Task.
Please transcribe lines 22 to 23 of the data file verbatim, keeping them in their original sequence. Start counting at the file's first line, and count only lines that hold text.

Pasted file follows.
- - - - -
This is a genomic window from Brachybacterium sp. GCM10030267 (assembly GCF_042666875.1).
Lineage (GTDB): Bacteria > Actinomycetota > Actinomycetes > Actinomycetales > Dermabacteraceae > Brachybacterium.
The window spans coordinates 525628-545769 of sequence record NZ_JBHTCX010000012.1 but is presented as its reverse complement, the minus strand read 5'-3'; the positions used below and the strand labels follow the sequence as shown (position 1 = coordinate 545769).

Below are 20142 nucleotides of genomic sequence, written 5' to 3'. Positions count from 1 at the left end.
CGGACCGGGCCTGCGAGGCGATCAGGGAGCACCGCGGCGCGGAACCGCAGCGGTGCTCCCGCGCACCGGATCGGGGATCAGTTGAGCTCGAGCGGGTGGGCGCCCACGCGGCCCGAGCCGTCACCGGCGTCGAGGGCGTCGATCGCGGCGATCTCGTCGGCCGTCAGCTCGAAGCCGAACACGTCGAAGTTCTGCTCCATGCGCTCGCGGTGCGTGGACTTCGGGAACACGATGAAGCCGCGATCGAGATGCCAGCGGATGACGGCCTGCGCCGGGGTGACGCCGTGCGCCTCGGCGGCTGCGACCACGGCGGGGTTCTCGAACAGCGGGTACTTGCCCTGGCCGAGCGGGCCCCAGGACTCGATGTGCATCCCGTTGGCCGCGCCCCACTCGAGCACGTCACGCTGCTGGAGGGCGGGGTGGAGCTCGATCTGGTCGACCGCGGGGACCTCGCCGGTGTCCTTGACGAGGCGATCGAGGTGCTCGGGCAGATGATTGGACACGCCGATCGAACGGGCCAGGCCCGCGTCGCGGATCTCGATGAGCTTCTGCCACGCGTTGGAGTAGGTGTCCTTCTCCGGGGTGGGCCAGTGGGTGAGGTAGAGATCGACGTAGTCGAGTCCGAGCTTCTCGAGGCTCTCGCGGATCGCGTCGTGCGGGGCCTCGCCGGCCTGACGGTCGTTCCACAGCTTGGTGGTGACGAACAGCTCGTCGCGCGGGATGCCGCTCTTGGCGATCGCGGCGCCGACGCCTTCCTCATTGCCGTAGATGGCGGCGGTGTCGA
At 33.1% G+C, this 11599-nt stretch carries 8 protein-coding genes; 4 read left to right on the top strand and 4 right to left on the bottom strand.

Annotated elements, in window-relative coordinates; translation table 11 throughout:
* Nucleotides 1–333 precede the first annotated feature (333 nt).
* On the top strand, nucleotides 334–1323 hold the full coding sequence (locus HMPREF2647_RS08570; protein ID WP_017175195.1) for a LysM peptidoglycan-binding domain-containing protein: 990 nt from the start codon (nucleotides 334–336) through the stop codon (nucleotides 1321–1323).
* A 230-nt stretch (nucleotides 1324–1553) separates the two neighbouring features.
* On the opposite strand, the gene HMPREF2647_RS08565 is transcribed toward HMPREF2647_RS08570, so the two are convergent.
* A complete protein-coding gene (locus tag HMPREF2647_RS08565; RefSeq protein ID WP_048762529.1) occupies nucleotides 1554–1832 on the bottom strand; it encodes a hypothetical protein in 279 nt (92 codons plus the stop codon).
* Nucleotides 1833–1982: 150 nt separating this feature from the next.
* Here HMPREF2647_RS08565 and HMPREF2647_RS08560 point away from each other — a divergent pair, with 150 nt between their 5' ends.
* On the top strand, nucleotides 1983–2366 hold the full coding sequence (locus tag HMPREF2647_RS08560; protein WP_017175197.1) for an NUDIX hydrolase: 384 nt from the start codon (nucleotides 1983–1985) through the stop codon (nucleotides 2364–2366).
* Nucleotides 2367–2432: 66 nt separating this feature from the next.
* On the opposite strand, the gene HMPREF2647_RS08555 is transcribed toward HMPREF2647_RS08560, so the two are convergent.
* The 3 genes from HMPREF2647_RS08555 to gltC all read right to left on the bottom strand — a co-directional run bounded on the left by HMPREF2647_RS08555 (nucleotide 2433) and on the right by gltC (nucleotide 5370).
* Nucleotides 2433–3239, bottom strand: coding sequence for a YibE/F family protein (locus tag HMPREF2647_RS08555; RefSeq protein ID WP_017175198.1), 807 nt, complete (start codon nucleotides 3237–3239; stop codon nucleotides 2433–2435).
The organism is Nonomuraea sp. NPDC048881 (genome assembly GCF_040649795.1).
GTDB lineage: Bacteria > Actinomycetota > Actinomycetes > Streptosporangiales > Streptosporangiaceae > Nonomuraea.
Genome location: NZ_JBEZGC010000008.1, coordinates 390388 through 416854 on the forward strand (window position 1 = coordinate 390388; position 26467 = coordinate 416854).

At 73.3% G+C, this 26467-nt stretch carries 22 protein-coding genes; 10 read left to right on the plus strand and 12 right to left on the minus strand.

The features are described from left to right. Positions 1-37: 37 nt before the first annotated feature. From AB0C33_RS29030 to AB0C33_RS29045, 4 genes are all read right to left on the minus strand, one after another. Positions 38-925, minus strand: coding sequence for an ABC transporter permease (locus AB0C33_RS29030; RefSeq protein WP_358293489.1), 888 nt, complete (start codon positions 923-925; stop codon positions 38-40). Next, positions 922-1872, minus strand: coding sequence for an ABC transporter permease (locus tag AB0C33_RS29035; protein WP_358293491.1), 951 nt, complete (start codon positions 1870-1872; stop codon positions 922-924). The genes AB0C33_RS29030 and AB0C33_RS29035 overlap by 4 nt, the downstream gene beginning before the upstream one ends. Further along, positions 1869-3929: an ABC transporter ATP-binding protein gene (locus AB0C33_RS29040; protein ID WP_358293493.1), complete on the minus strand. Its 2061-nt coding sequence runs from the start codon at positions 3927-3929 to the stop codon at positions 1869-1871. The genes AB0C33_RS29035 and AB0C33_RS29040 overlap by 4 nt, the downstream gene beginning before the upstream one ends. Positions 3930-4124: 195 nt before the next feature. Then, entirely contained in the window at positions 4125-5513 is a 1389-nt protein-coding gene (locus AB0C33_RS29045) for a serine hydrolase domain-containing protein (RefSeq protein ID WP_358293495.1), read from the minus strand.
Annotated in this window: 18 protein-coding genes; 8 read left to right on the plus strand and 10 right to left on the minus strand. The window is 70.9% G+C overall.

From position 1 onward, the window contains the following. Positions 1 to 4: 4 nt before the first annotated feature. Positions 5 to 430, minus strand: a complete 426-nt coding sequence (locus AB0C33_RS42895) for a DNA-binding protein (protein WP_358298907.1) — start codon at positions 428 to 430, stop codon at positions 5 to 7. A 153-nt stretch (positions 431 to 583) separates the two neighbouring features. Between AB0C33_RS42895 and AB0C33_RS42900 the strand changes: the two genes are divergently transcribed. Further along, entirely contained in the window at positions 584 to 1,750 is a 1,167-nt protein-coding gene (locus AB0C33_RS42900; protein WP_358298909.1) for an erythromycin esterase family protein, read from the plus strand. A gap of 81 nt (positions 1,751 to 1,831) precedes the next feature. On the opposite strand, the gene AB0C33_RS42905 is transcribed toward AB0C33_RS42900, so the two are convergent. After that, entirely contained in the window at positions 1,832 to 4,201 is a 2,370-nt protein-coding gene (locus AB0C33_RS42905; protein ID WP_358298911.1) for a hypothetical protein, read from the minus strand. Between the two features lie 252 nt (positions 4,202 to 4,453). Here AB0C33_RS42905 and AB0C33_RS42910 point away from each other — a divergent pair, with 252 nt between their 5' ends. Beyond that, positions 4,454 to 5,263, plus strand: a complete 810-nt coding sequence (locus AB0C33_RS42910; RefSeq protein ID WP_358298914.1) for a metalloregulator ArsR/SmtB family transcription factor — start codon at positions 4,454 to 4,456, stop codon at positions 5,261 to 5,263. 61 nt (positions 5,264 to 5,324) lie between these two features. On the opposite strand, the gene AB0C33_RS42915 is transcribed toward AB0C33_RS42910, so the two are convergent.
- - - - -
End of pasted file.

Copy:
Genome location: NZ_JBEZGC010000008.1, coordinates 390388 through 416854 on the forward strand (window position 1 = coordinate 390388; position 26467 = coordinate 416854).

At 73.3% G+C, this 26467-nt stretch carries 22 protein-coding genes; 10 read left to right on the plus strand and 12 right to left on the minus strand.